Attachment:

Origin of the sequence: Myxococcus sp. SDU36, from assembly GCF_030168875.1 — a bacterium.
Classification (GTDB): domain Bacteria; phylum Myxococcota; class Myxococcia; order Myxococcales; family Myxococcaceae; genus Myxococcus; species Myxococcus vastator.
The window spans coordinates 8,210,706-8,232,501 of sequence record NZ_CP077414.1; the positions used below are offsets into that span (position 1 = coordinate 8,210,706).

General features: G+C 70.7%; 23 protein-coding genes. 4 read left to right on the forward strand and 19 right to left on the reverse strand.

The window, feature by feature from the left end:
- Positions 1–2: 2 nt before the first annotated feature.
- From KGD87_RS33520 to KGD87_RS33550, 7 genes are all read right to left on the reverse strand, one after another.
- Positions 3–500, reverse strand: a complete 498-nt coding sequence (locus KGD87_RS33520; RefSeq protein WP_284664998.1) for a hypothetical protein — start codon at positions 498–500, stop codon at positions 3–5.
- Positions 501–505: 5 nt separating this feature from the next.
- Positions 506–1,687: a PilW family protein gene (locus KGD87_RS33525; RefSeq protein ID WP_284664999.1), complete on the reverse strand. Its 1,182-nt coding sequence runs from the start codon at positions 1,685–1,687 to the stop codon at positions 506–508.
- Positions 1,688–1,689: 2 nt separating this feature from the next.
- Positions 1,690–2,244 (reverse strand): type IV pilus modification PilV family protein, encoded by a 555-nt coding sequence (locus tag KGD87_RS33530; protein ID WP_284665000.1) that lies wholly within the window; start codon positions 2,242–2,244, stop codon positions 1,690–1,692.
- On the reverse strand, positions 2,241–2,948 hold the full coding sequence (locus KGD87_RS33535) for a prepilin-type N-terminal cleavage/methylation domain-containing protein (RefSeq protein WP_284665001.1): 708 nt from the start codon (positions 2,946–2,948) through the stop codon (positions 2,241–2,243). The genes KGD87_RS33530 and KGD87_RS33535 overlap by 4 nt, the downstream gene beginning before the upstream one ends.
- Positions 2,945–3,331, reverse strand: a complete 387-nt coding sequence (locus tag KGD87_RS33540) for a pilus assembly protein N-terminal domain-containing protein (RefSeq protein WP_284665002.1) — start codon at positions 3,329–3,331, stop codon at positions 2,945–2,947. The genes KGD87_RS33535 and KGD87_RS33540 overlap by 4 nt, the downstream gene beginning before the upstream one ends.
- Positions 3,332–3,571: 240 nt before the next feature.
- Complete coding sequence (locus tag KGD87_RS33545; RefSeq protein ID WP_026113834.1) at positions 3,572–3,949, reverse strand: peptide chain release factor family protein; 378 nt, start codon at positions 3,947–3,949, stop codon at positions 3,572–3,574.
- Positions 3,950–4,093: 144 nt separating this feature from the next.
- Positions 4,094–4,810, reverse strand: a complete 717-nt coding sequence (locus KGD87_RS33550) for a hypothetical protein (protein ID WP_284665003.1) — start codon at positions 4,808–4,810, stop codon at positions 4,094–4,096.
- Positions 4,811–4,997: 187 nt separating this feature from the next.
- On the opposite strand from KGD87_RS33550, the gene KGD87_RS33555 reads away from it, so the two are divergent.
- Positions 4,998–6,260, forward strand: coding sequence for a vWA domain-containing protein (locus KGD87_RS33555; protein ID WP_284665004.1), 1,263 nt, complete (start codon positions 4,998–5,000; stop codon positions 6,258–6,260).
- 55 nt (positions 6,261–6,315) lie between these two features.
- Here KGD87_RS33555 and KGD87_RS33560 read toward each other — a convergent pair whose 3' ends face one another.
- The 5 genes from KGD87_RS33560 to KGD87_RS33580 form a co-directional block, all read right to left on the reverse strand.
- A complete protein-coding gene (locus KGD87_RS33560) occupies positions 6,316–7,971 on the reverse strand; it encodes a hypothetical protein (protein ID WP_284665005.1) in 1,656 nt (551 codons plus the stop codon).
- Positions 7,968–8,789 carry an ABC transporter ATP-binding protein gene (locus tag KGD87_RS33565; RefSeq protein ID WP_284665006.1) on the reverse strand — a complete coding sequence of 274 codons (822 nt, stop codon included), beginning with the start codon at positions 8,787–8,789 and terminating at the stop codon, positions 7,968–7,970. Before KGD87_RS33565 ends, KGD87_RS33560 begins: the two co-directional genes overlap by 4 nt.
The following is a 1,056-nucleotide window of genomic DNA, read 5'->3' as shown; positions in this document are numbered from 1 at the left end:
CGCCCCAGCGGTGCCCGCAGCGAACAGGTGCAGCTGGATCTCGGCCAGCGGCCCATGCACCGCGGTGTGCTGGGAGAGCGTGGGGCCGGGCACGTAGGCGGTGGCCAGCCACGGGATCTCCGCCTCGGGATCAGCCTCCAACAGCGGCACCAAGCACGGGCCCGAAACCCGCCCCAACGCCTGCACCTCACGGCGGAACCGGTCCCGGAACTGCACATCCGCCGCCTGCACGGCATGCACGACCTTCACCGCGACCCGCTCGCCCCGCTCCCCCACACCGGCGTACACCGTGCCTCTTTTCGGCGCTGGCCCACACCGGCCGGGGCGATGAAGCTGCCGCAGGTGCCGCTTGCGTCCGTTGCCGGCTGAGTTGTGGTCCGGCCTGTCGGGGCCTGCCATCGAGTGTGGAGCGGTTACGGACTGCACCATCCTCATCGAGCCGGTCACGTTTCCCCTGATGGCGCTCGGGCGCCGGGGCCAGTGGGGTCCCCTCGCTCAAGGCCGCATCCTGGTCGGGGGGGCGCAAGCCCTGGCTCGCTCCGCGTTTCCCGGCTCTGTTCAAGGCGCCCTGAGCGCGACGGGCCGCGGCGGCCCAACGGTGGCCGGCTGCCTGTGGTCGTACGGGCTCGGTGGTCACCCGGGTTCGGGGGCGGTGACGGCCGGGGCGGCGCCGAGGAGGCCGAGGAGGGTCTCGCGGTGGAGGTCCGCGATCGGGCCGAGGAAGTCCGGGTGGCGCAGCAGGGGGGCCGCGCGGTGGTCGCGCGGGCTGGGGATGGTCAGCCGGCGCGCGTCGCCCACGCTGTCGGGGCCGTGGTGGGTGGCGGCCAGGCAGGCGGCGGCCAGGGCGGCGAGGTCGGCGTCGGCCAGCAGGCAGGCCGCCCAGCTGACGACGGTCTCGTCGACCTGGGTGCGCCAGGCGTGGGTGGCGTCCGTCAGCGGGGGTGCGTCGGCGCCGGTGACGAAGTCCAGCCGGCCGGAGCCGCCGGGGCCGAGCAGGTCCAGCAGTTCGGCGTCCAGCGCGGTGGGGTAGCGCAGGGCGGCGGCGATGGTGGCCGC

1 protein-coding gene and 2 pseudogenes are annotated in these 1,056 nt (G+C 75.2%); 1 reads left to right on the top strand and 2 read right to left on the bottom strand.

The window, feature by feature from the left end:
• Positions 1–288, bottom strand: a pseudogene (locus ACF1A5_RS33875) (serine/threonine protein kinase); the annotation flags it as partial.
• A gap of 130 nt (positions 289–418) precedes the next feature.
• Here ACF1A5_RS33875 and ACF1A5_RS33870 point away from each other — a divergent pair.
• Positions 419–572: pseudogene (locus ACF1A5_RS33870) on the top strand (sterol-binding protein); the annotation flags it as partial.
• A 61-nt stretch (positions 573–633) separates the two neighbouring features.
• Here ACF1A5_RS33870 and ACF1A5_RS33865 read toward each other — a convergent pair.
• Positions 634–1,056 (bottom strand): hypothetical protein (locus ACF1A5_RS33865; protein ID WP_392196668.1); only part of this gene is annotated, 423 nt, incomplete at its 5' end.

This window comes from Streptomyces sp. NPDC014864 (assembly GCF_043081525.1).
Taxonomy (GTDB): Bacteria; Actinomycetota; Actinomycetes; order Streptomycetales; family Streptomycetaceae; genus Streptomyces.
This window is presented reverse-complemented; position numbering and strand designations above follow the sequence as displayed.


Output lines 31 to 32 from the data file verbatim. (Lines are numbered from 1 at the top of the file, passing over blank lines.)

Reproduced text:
• Positions 1–288, bottom strand: a pseudogene (locus ACF1A5_RS33875) (serine/threonine protein kinase); the annotation flags it as partial.
• A gap of 130 nt (positions 289–418) precedes the next feature.